Tori Amos is the first artist who’s music really touched the adolescent me. It genuinely blew my mind.
As a kid, I listened to whatever I could get my hands on. My parents had some good vinyls. When I was ten, they gave me my own radiocassette player and a few blank tapes. For years, I taped every good song I heard on the radio. It felt great, but it was still mostly commercial music or music I was too young to really appreciate.
One day, when I was 13 or 14 years old, I was attending a highschool talent show. I was amused, listening to these kids and their elaborate theatrics screaming their guts out. Then this girl dressed in white walked towards to the piano and performed Winter by Tori Amos. I was blown away. It was so different from what I had heard before.
It was the early 90’s. My friend’s older brother knew of Tori Amos and lended me a CD. The defining moment. It opened a door for me, opened up new dimensions. I became a true music lover. And I owe that to Tori, to her free spirit, her unique melodies, her emotional soothing vocals that elevate the soul, her strange and poetic personal imagery, and that amazing piano playing. What a unique artist.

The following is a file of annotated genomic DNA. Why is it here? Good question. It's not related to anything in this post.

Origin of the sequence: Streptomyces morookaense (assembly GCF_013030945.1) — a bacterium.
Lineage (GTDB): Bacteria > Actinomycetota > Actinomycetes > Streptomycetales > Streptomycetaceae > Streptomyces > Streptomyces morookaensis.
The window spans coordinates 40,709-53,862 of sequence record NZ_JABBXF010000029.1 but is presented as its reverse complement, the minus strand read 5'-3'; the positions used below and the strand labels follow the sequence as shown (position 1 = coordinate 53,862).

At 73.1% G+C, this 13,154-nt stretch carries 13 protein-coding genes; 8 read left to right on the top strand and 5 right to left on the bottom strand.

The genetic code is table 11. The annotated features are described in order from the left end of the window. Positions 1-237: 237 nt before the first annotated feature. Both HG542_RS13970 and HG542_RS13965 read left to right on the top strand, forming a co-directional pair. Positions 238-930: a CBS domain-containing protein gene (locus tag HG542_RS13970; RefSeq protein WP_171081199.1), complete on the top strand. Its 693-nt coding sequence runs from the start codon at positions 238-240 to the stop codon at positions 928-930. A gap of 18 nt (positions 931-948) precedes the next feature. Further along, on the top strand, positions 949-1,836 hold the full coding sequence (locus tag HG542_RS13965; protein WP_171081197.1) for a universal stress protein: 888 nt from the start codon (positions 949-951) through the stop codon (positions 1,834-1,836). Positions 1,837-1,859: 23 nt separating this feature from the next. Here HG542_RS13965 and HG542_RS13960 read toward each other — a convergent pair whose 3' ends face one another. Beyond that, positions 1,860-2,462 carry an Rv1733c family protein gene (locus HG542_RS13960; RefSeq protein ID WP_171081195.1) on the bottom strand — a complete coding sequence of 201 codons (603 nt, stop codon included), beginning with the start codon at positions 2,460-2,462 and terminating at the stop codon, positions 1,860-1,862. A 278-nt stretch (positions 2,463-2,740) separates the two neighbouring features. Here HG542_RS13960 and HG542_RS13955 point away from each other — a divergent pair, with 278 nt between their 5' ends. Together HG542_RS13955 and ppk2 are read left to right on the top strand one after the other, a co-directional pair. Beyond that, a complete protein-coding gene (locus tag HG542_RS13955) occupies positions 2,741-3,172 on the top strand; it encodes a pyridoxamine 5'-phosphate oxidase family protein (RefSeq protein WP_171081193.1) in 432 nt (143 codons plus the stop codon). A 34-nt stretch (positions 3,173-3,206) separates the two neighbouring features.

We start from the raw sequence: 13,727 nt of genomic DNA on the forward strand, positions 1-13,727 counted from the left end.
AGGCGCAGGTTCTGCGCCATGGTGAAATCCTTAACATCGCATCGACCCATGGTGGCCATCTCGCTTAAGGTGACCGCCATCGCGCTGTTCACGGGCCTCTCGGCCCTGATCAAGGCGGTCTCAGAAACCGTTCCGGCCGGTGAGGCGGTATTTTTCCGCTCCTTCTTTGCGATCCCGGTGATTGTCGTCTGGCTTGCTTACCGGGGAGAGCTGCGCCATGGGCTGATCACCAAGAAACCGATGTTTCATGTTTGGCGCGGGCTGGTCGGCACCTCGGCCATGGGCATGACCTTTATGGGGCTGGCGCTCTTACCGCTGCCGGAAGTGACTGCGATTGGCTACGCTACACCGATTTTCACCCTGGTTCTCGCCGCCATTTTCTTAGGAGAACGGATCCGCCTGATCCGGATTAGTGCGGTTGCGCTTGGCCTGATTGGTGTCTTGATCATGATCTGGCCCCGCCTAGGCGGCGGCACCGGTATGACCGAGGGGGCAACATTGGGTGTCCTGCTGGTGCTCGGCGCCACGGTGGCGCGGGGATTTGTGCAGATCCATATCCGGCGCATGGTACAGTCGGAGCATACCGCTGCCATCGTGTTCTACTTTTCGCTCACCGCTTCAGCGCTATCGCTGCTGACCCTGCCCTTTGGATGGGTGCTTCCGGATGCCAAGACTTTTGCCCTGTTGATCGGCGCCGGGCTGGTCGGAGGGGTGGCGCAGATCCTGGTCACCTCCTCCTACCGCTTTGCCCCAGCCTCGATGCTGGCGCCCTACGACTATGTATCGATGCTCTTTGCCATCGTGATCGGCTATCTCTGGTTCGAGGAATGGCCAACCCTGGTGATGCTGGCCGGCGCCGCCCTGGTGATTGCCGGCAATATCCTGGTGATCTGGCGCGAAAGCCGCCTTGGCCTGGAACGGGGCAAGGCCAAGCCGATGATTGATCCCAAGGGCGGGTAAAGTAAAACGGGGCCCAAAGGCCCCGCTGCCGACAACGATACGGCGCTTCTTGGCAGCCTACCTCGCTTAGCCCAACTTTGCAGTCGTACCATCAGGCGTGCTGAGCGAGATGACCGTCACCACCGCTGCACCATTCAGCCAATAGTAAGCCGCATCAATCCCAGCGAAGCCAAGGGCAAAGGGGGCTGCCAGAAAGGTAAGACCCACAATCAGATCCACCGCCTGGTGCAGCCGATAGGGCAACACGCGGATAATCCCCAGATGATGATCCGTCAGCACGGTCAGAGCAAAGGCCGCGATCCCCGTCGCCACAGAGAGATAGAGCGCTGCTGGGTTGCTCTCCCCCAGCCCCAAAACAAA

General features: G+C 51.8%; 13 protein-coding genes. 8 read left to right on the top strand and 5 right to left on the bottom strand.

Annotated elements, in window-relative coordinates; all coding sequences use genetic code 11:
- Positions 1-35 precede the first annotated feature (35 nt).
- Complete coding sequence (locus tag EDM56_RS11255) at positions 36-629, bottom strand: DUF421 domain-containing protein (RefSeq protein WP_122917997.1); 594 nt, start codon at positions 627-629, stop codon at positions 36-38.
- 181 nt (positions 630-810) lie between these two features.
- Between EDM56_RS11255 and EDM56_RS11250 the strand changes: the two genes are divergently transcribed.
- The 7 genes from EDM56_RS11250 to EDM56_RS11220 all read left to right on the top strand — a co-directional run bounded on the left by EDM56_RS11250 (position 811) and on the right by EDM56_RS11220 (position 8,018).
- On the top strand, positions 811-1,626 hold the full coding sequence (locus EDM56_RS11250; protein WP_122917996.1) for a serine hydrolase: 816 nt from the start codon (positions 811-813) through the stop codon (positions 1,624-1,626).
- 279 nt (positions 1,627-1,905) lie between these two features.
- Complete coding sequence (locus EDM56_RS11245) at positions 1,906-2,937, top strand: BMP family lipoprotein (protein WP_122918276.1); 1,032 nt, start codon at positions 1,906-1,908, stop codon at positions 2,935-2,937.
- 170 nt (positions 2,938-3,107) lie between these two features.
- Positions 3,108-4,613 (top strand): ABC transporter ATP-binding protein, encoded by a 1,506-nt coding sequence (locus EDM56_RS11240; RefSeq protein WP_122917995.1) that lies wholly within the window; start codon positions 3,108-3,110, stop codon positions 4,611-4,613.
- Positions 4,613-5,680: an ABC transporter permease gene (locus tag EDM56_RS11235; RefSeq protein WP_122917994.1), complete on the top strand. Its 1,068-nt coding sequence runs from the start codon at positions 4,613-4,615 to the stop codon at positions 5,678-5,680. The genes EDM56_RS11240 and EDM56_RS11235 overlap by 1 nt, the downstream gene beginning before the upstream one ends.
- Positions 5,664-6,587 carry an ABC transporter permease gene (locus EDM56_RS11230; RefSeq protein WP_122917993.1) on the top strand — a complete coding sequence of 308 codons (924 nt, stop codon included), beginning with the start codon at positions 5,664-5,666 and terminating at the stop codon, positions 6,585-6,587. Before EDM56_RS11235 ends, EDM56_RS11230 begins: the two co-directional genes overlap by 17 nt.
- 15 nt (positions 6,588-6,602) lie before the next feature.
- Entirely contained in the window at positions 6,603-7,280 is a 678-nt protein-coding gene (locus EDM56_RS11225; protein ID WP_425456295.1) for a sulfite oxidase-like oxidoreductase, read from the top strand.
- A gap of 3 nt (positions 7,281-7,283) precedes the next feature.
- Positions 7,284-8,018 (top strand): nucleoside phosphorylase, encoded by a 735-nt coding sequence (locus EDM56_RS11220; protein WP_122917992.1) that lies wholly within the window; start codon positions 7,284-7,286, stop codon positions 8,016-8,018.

I’m sure I got most of her lyrics wrong (everytime she explained what she was trying to say in a song during an interview, it was a mile away from what I had originally thought), but who cares. Tori’s music accompanied me for a decade, a very intense and formative decade. Then, for some reason, I lost touch with it. Little Earthquakes, Under the Pink, Boys for Pele, and Choir Girl Hotel I have listened to pretty much every day for those ten years. To Venus and Back, Strange Little Girls, Scarlet’s Walk, and Beekeeper I also have in my collection.
Listening to this right now is like opening a souvenirs’ box. Some performances still send chills up my spine.